Posted on 10 Nov 2013
6 min read
Looking back to when I first started training makes me feel a little embarrassed.
Most sessions ended up becoming extended bouts of bench pressing and biceps curls.
If I couldn’t see the muscle it didn’t exist and therefore didn’t need working.
Even after I discovered that your back also contained muscles the exercises I performed were, in hindsight, probably not the best ones to kick start the growth I was looking for.
Now you’ve probably read ‘beginner mistakes’ articles before and the advice is often the same – ‘using too much weight’ or ‘bad form’ – but Gymtalk is here to give you some workout tips to jump start your growth that you may not have thought about before.
If you’re relatively new to lifting or even if you’re an intermediate lifter these tips could help you ignite some new growth in your muscles.
Hopefully you can look at your programme, workouts and exercises with fresh eyes and become bigger than the moon in no time.
Calf raises, rear delt flys and wrist curls are all examples of pointless exercises that have no place in your workouts if you’re just starting out.
Even if you’ve been lifting for some time, unless you plan on stepping on stage these moves are not going to be as beneficial as performing another big compound movement.
Let’s face it, if you’re walking along the beach with arms two inches bigger than the next guy but he has well shaped rear delts, who do you think people are really going to be looking at?
These isolation exercises are great for bringing out the detail and improving weak points of a muscle, but if you have no muscle to start with you’d be better off packing on some solid mass before throwing these exercises in.
This follows on from the last point but it’s still something to think about when planning your workouts.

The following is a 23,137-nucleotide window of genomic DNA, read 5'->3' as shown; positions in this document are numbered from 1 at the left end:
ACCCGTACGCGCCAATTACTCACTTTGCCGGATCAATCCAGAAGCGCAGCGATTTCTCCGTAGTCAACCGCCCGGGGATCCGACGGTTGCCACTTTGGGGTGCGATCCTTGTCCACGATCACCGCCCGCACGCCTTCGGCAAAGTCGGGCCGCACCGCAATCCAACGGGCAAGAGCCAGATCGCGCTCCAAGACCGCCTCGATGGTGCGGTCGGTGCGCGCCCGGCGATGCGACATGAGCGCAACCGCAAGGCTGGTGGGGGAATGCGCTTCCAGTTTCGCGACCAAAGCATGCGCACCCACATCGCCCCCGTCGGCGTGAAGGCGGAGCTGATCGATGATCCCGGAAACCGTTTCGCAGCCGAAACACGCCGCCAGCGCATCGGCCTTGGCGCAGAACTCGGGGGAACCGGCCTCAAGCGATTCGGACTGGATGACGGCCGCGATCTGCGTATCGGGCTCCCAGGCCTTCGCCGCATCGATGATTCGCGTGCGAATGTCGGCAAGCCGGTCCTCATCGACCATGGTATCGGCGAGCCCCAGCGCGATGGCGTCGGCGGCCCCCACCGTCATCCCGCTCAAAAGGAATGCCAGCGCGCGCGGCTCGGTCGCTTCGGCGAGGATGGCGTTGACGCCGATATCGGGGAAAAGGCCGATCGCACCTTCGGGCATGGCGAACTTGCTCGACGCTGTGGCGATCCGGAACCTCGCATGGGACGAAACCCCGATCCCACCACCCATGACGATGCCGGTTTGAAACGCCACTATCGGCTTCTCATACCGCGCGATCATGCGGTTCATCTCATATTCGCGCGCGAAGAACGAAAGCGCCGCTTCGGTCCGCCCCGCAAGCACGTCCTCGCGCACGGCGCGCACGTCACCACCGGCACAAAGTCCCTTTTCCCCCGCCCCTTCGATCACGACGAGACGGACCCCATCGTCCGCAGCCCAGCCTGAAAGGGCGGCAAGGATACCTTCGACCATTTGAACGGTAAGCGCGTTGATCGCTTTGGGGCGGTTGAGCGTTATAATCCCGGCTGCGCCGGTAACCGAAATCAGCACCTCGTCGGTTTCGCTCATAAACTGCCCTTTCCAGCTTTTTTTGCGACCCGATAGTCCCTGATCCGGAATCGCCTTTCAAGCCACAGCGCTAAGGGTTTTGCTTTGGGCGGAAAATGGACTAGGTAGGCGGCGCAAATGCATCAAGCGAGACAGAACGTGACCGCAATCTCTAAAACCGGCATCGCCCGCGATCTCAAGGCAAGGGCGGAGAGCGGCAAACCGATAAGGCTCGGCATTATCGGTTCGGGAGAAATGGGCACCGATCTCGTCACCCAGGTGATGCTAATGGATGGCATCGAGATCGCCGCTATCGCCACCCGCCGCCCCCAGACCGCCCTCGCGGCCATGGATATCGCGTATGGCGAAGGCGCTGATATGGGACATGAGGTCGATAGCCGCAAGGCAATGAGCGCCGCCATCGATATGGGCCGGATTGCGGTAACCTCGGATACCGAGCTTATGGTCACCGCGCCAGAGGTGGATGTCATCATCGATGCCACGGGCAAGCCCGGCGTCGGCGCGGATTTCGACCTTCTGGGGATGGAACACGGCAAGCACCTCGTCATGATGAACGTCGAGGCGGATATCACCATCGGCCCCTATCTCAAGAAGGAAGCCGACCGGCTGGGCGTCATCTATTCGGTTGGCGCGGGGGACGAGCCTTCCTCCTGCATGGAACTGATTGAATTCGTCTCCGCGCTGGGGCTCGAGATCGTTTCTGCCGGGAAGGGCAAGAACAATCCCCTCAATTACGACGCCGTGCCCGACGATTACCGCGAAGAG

Does your chest day look something like this?
If it does look anything like that, take a fresh glance at it with your isolation goggles on.
It’s made up of 60% isolation exercises which is far more than most of us need to be doing for a relatively small muscle group.
Having an entire day dedicated to the chest might even be overkill for a beginner, but more on that later.
Try filling you workouts with AT LEAST 50% compound movements.
As a beginner or intermediate lifter the more compound lifts you’ve got in there the most muscle and strength you are going to build.
Don’t shy away from hard work.
Again, following on nicely from the last topic, how many of you started your muscle building journey without the big hitters like squats, deadlifts, pull ups and dips?
I have to admit I didn’t.
Everyone throws in the bench press but other than that few people add in any of the other, what I call, ‘Big 7’ exercises to begin with.
This is probably due to some of the exercises having a certain degree of difficulty but with practice they come naturally.
The Big 7 exercises of muscle building are:
You should have all of these in your programme somewhere, even if you’re an advanced lifter.
Look at any pro bodybuilder’s programme and you’ll find all of these in there somewhere.
Even if you find the bodyweight movements difficult to begin with, even doing one or two good reps will eventually lead to three which will lead to four and so on.
Everyone has to start somewhere!
The five day split with 20 sets for each muscle group may work well for the Jay Cutlers and the Dennis Wolfs of this world but someone who has been working out for a decent amount of time will get better results from a more conservative programme.
The reason these kind of splits work for the pros is that they have become so conditioned to training at that intensity that that is what they need to grow.
But if you’re new to training that kind of split will fry your system and could even lead to injury.